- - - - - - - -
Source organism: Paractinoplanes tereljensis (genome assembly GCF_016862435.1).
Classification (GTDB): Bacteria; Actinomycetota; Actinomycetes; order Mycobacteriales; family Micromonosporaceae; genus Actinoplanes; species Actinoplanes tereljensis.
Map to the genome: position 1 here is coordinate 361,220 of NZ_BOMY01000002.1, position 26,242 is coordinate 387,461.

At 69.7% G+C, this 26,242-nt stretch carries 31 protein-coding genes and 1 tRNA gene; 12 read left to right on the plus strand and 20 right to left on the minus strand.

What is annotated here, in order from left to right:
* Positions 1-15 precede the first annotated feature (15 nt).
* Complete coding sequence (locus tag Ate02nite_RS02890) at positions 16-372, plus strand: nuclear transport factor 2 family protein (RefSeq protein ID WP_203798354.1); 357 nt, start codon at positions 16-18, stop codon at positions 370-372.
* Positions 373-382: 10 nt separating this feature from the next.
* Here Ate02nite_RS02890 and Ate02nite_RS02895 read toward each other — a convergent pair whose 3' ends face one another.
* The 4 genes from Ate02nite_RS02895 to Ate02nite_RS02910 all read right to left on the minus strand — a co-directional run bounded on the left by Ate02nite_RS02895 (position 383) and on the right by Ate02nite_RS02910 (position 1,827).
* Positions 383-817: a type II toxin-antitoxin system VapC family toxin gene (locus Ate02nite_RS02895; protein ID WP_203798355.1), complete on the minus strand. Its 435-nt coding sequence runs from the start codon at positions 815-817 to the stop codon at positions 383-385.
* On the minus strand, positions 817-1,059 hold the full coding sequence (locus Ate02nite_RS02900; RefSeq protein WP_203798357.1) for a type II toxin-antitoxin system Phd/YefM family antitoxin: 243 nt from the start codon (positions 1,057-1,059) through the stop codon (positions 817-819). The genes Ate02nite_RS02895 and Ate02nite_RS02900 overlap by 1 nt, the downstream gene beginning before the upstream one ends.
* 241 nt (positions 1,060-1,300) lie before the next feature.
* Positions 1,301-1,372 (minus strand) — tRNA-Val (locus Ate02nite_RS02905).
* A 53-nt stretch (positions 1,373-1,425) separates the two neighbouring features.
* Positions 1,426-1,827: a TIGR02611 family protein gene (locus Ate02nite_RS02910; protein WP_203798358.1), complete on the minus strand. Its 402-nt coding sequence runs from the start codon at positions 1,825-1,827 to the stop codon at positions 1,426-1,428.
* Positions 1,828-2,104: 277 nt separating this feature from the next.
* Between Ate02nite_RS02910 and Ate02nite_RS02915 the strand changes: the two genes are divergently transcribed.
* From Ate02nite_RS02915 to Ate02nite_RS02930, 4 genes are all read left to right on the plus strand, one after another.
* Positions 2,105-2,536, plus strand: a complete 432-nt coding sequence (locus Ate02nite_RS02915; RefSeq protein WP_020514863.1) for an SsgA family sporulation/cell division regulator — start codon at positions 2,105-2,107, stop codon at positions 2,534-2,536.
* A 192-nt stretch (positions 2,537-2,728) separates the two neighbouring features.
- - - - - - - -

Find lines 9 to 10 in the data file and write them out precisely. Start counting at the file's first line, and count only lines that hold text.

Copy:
* Here Ate02nite_RS02890 and Ate02nite_RS02895 read toward each other — a convergent pair whose 3' ends face one another.
* The 4 genes from Ate02nite_RS02895 to Ate02nite_RS02910 all read right to left on the minus strand — a co-directional run bounded on the left by Ate02nite_RS02895 (position 383) and on the right by Ate02nite_RS02910 (position 1,827).